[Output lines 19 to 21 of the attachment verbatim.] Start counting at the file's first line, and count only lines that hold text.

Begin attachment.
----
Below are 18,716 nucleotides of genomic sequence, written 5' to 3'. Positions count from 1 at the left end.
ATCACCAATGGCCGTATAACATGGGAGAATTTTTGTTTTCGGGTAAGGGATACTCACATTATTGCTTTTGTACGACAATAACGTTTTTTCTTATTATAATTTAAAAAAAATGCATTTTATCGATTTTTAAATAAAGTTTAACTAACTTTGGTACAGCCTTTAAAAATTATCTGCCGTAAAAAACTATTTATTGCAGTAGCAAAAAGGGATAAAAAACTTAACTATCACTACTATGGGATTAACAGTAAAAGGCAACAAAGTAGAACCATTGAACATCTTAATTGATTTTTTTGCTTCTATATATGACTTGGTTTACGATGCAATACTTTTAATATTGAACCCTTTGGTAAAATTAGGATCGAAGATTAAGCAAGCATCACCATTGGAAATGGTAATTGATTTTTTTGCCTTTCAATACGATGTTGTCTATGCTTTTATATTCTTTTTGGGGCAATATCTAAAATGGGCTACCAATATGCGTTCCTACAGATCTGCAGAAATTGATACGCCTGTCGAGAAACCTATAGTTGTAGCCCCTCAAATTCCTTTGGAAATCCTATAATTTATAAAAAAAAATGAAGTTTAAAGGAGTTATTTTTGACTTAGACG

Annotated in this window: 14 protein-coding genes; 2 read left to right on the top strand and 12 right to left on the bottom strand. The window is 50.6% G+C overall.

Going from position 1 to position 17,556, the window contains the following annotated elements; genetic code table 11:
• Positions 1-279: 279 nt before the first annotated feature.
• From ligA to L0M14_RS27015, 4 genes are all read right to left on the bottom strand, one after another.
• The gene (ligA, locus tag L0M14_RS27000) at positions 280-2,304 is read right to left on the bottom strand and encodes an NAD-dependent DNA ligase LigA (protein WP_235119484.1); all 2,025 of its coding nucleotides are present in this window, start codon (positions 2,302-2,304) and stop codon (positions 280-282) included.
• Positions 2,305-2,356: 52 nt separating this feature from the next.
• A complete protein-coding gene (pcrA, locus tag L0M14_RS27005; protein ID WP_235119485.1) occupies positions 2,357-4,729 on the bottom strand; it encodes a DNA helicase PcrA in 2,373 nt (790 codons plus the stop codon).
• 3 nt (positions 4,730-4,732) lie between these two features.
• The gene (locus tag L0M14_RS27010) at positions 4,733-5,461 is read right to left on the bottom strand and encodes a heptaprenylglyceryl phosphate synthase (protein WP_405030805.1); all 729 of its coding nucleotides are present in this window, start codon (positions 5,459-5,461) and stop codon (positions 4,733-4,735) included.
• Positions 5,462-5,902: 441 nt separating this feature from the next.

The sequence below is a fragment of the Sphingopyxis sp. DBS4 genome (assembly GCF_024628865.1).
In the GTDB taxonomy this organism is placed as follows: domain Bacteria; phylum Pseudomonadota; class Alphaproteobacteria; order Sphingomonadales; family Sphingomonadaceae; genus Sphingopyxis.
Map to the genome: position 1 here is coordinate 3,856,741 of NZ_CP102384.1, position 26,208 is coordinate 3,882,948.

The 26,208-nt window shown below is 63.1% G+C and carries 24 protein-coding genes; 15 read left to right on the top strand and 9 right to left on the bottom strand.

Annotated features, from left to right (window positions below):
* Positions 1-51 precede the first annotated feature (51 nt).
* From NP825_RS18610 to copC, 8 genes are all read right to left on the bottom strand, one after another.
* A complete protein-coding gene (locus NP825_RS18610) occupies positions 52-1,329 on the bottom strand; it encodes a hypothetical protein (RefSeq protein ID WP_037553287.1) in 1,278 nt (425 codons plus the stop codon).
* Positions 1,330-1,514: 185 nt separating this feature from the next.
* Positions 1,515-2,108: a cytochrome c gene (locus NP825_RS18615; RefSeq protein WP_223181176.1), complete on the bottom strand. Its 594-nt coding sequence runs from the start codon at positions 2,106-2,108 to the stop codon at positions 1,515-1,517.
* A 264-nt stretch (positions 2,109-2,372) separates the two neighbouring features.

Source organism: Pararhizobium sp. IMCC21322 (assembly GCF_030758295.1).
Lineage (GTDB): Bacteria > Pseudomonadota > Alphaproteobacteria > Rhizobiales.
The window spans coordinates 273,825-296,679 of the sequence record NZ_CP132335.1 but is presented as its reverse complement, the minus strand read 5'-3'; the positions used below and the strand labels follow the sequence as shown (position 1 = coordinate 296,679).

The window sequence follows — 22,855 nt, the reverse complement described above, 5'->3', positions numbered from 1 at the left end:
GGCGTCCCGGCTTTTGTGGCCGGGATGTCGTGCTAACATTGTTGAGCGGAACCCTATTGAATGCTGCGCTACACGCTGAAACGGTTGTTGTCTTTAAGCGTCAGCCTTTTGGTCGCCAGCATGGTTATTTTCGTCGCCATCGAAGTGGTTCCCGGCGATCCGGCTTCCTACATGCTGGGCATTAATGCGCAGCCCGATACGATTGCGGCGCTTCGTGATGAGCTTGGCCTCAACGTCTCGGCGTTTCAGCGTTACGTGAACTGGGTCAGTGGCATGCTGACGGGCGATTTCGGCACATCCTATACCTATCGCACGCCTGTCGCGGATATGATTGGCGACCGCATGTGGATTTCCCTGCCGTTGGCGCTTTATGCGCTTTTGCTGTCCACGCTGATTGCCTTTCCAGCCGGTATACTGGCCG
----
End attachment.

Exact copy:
* From NP825_RS18610 to copC, 8 genes are all read right to left on the bottom strand, one after another.
* A complete protein-coding gene (locus NP825_RS18610) occupies positions 52-1,329 on the bottom strand; it encodes a hypothetical protein (RefSeq protein ID WP_037553287.1) in 1,278 nt (425 codons plus the stop codon).
* Positions 1,330-1,514: 185 nt separating this feature from the next.